· Hotel would not be aware about the above fact and would not resist to issue the bill in the name of Branch-M because both are branches of the same Company;
Since, CGST-SGST has been charged by the hotel, input tax credit would not be available to Branch-A as tax paid in Maharashtra is not a creditable tax in Andhra Pradesh;
· Branch-M may be compelled to forego the tax paid to the hotel. However, there may be an urge to save this loss by providing the GSTIN of Branch-M to the hotel. In fact, the Company is rightly required to obtain ISD registration in Maharashtra and distribute this credit entirely to Andhra Pradesh;
· But, Branch-M in Mumbai cannot justify this input tax credit as it is not ‘used by him’ in ‘his business’ but it is ‘used by another (distinct person)’ in ‘that other (distinct persons’) business’;
· Care should to taken to verify ‘whose’ business each input tax credit relates to, that is, which is the exact distinct person who is eligible to each item of credit;
· If nexus is established between the services of the hotel and the ‘business’ of Branch-M, input tax credit may be availed by Branch-M. Nexus emerges if interbranch supply of services occurs between Branch-M and Branch-A; and
· Alternatively, based on the amount of potential credits of Branch-A being as CGST + MGST amount and forfeited as credit, the company may decide to obtain ISD registration in the State of Maharashtra and transfer the same amounts as IGST from Maharashtra to Andhra Pradesh.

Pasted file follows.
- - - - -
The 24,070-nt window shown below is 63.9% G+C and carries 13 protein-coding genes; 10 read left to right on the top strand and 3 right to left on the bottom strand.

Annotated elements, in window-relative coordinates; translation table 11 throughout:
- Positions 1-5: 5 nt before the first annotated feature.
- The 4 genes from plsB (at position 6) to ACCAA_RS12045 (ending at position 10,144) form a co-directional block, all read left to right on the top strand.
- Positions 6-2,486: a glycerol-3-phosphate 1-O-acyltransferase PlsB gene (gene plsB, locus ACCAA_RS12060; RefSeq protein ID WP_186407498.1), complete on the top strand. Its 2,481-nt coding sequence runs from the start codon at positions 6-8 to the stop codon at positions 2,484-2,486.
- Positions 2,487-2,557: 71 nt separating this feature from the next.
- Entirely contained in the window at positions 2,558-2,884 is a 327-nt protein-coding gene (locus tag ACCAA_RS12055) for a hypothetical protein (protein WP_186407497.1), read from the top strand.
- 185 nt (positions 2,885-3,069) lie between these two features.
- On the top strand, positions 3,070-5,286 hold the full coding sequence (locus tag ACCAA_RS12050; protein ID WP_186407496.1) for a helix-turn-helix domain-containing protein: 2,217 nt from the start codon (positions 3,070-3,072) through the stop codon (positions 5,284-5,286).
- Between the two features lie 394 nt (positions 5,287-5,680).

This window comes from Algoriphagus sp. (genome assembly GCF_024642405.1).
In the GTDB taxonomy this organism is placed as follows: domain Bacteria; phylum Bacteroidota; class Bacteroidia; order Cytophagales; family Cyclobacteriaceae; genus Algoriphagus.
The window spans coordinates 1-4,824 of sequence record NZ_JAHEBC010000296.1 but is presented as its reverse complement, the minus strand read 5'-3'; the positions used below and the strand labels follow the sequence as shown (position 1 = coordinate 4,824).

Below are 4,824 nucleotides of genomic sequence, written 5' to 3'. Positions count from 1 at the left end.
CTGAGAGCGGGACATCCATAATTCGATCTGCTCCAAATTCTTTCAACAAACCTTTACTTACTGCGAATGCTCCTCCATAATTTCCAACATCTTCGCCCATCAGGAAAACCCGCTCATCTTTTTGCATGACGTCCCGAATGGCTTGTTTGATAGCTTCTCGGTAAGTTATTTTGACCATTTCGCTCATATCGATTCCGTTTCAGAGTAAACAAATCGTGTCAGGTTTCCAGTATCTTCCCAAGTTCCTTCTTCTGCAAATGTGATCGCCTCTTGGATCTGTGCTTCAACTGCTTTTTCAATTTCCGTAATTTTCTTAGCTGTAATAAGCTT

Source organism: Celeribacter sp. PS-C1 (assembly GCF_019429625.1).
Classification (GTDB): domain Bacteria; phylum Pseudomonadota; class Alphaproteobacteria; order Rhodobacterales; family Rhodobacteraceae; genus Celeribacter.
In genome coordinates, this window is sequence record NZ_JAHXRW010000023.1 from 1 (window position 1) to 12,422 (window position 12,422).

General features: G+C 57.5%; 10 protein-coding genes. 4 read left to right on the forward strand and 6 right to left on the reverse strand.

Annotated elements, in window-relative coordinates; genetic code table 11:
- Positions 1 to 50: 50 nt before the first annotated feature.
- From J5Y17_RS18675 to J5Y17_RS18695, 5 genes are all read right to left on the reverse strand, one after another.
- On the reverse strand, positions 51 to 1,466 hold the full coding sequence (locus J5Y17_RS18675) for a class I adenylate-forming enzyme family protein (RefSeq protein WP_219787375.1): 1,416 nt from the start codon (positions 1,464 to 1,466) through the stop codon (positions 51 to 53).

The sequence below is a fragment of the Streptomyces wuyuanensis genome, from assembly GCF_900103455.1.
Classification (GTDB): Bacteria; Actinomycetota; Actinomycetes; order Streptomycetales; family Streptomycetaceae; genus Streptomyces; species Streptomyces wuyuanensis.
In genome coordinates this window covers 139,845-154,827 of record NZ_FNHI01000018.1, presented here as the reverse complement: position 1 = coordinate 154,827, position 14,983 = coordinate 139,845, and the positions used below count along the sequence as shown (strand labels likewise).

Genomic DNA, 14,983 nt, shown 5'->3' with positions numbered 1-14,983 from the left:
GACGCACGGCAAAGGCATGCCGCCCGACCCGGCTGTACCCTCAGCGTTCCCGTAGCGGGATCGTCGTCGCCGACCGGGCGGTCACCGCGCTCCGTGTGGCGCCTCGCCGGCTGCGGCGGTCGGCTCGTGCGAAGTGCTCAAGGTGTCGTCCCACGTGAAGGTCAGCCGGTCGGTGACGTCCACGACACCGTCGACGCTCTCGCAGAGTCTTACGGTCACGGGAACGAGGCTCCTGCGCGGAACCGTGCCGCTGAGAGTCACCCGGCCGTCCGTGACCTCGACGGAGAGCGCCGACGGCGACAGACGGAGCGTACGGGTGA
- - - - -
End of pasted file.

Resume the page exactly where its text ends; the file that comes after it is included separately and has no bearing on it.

- Credit in case registration cancelled: When ‘registered person’ is only entitled to take credit, registration is a pre-requisite to claim credit. And if registration once obtained is later cancelled, no further credits from the date of cancellation would be eligible. Not only will that, as at the date of such cancellation reversal of credits under section 29(5) come into operation without any provision for refund of any surplus credit after such reversal too. Care must be taken that registration is not cancelled so that credits are not endangered. This aspect becomes significant while planning M&A transactions where business is transferred on a given date to another existing or new entity. In all these transactions, ‘credit preservation’ would be a key component in the M&A transaction structure. Credits can be irretrievably lost if there were a break in the registration position of transferor or transferee. Reference may be had to section 85 and rule 41 for detailed discussion about credit transfer in such transactions.